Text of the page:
New Jersey’s Attorney General says the online bitcoin investment platform has been fraudulently selling unregistered securities in the state. The New Jersey Bureau of Securities, a division of AG Gurbir S. Grewal’s office, has sent a cease-and-desist letter to Bitstrade, effective immediately, alleging that the company is in violation of the State’s Uniform Securities Law for pooling investments and promising returns of 10%, accruing daily. Bitstrade takes payments in bitcoin.
The Bureau’s response comes in the wake of a meeting among federal lawmakers to discuss the crafting of a regulatory framework for cryptocurrencies. Meanwhile, AG Grewal said the Bureau is looking to “protect investors as they navigate the uncharted and largely unregulated domain of cryptocurrency-related investments.”
“Bitstrade is a prime example of a company seeking to capitalize on the cryptocurrency craze. Regulators, including the Bureau, are actively responding to fraudulent crypto-cloaked securities offerings,” said Bureau chief Christopher W. Gerold in the statement.
The state’s approach has the hallmarks of similar action taken by Texas regulators against Bitconnect, leading to a series of events that led the bitcoin investment platform to shut its doors, which doesn’t bode well for Bitstrade.
But with the exception of bitcoin, little is known of Bitstrade’s investment approach. They have a table on the home page listing the top 10 investors who wish to identify themselves alongside recent withdrawals. Bitstrade boasts nearly 1,000 “happy investors” across more than $802,000 total invested. But their activity in the state of New Jersey is unclear.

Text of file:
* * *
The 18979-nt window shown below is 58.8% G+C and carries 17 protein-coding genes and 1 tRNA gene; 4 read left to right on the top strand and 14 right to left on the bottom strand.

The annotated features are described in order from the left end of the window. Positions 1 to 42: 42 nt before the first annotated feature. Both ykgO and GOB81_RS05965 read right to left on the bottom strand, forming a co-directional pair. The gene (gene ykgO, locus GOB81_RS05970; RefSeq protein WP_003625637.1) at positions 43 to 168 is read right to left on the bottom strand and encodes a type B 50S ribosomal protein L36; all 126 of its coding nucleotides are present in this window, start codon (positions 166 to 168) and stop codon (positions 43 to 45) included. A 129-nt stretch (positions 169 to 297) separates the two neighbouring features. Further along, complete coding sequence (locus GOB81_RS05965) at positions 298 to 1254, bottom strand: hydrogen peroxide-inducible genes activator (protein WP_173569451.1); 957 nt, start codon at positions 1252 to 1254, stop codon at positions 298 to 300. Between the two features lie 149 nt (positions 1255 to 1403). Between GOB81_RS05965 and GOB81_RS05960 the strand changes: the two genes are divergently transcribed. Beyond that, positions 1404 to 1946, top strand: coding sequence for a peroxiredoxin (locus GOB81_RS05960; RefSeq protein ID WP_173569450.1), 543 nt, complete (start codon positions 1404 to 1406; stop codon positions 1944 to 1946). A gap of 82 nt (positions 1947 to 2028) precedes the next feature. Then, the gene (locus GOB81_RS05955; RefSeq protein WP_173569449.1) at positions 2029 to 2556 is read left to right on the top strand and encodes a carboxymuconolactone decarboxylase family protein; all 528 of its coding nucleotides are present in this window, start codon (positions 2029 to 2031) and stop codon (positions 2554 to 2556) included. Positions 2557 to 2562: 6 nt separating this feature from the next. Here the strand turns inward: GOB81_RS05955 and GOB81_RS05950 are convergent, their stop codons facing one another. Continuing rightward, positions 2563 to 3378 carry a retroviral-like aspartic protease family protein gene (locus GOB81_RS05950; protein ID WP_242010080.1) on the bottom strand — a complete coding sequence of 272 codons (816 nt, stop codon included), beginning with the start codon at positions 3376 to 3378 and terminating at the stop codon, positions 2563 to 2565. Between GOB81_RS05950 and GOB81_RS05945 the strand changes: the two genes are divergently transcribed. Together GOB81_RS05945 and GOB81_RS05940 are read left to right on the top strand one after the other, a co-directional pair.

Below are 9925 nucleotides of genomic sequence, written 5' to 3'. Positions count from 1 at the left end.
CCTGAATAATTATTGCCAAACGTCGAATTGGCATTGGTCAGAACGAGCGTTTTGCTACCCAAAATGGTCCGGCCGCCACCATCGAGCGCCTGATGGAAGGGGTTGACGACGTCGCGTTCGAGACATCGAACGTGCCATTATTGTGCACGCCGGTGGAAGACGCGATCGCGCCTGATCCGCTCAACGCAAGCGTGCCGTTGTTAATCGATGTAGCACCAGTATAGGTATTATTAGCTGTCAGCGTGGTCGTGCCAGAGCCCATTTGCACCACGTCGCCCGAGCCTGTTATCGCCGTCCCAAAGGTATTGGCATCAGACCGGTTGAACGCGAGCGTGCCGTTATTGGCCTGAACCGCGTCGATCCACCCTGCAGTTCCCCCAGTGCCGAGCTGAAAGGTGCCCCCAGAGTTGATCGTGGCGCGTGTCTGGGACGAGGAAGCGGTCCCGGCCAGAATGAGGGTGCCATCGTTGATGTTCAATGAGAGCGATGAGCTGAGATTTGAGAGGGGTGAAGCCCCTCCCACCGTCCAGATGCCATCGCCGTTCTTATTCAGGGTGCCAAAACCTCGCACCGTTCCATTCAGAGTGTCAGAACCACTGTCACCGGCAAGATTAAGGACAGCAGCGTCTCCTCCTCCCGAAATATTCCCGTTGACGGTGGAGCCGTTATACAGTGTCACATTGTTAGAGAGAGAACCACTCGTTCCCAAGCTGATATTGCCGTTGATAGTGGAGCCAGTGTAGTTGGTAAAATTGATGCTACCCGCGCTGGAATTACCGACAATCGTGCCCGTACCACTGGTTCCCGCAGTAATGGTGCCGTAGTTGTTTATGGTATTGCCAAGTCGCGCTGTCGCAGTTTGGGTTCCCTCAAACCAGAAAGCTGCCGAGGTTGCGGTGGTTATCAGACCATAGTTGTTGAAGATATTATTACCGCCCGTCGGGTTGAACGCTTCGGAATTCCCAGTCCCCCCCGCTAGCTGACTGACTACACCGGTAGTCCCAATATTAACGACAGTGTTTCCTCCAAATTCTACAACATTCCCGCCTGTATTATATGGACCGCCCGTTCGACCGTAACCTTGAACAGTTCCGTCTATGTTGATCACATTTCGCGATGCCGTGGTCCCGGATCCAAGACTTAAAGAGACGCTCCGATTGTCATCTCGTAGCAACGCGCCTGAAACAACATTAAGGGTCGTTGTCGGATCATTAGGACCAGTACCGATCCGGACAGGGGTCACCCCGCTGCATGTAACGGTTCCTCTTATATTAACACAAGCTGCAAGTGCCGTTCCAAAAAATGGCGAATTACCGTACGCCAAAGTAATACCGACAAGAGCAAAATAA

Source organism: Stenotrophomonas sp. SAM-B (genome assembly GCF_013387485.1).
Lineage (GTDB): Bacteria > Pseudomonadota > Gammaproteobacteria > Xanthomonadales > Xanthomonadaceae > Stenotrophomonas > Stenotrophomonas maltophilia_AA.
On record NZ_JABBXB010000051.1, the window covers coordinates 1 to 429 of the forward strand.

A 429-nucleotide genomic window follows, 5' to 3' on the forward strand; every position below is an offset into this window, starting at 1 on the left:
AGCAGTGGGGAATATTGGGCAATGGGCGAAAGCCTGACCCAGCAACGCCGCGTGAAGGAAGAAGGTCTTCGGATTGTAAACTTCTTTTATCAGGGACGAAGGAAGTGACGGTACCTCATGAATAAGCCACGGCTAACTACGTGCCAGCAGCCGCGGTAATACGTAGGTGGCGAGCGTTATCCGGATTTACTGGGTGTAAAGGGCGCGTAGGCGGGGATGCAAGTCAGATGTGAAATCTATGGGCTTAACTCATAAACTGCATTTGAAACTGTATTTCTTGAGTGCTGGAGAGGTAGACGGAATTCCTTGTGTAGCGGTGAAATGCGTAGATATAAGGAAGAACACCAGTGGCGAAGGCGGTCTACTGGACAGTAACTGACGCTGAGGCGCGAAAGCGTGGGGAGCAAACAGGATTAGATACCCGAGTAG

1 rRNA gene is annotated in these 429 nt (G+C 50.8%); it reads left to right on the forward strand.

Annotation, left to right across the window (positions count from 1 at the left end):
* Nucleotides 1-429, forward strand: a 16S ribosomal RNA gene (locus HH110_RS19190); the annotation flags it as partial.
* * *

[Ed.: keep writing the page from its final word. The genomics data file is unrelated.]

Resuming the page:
Bitstrade has minimum and maximum investment allocations of $10 and $100,000, respectively, promising “the more you invest, the more profit you will receive,” as per the website.
Investment Pool, Fixed Returns
Bitstrade runs an investment pool that combines small allocations from members and redirects the funds into what the company describes as a “single huge investment.” According to the letter, Bitstrade promises investors return of as high as 10% that “accrue daily.” Bitconnect, before it was shuttered, similarly promised investors fixed returns.
Meanwhile, Bitstrade isn’t registered to sell securities in the state of New Jersey, which has the regulator crying foul. The NJ Securities watchdog also took issue with a lack of transparency surrounding the Bitstrade management team, its headquarters, the health of the balance sheet, risks associated with the pooled investments and the precise securities that investors are gaining exposure to.
A visit to the Bitstrade website reveals that they are domiciled in either Redlands, Calif. or Scottsdale, Ariz., but the NJ Bureau contests that the California address is fabricated while the other is a dead-end. Bitstrade doesn’t list its management team on the website. They claim to work with “e-currencies,” offering features such as instant deposits and withdrawals.
Certainly, Bitstrade’s business practices raise some eyebrows. But at the same time, the NJ Bureau doesn’t appear to be a fan of cryptocurrencies, referring to them as “virtually anonymous” and saying they offer investors “no recourse … to recoup their losses.”
But some digital coins are more anonymous than others, and exchanges are increasingly engaged with regulators and lawmakers to stave off fraudulent activity.
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